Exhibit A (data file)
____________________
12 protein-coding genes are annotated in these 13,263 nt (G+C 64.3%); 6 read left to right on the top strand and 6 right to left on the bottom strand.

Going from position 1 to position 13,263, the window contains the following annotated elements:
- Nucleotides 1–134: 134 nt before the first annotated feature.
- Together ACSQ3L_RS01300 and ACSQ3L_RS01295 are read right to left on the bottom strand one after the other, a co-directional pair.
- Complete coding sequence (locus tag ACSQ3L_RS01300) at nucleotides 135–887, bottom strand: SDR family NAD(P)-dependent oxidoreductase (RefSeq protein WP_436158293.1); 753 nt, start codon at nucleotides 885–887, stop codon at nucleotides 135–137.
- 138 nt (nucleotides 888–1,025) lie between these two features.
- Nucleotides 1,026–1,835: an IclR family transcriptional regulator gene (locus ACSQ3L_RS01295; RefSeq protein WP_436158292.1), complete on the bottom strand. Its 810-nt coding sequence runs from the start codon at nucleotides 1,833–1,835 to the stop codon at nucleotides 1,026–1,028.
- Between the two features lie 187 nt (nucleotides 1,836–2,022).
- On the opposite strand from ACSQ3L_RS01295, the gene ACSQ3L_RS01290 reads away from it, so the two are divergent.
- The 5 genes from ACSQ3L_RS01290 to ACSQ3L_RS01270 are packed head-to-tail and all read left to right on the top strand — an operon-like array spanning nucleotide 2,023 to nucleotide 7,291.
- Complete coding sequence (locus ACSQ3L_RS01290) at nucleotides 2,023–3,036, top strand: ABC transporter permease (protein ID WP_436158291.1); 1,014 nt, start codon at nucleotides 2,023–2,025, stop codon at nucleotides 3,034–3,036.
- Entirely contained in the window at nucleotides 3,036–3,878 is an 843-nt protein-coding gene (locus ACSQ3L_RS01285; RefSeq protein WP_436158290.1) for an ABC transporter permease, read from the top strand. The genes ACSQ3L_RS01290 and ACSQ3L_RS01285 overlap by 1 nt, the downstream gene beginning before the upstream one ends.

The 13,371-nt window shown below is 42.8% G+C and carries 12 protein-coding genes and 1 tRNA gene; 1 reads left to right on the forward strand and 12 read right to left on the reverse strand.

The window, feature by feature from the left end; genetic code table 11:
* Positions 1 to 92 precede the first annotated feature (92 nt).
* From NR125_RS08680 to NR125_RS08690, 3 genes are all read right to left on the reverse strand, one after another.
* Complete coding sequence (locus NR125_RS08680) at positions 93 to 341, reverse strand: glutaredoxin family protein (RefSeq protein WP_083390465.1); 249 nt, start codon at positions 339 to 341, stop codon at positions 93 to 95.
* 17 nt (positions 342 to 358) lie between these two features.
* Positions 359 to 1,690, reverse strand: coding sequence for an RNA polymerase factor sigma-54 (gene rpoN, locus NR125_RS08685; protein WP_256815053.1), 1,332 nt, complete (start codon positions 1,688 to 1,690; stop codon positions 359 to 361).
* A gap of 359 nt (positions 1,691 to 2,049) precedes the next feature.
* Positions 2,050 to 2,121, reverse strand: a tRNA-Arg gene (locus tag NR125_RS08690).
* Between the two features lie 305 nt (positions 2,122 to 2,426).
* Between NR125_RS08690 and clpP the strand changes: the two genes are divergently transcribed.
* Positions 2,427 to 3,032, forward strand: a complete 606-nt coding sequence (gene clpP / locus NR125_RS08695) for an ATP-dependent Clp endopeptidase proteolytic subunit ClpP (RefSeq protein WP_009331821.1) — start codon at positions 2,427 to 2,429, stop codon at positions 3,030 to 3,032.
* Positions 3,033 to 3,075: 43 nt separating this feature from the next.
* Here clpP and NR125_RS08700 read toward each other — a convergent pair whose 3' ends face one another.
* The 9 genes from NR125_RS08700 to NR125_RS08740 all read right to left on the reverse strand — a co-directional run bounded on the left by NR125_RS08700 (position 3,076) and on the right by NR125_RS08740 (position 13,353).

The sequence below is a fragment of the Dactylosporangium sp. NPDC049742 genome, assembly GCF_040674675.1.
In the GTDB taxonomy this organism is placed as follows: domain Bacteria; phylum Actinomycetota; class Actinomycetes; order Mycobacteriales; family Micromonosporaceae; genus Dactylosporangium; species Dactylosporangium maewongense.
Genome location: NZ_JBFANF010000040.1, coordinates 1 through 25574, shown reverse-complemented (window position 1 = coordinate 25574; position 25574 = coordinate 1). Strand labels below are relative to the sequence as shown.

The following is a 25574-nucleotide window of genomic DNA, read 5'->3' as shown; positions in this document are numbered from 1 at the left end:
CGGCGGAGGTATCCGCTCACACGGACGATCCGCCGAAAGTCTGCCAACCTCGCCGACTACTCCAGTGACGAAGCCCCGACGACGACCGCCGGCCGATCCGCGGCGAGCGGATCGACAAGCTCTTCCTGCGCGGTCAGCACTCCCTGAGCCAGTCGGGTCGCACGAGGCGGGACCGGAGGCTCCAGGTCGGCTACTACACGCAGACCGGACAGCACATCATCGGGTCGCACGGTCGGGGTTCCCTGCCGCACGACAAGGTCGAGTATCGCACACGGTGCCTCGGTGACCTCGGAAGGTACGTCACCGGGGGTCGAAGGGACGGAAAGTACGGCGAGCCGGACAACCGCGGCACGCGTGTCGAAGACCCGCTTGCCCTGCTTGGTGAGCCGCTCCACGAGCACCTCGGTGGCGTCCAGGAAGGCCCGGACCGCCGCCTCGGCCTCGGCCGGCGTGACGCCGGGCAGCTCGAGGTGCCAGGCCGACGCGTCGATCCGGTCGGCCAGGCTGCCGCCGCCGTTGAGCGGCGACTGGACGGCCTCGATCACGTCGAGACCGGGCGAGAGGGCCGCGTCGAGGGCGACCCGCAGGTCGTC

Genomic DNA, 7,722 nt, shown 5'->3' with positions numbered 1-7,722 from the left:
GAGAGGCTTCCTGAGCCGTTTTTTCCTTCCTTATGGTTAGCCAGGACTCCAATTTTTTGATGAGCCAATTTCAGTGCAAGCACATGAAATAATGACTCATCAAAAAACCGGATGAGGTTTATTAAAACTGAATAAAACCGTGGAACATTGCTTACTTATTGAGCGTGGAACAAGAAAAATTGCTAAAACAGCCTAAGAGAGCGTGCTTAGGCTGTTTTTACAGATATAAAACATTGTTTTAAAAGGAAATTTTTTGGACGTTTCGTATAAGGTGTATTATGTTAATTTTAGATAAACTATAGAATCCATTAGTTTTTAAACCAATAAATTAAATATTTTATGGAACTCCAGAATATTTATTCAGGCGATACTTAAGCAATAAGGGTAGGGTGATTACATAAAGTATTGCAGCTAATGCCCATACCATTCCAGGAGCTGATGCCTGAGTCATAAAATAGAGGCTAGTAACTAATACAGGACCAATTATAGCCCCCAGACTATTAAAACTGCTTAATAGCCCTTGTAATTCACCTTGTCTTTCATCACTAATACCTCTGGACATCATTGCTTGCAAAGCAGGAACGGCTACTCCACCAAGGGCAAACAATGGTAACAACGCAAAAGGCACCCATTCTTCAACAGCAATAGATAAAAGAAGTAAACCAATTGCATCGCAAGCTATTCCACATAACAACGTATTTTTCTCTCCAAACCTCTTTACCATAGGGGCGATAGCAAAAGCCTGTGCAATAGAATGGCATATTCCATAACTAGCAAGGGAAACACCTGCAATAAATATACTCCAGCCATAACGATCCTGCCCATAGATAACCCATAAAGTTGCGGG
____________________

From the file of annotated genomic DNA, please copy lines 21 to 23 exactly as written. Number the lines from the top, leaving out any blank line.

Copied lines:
* Positions 2,050 to 2,121, reverse strand: a tRNA-Arg gene (locus tag NR125_RS08690).
* Between the two features lie 305 nt (positions 2,122 to 2,426).
* Between NR125_RS08690 and clpP the strand changes: the two genes are divergently transcribed.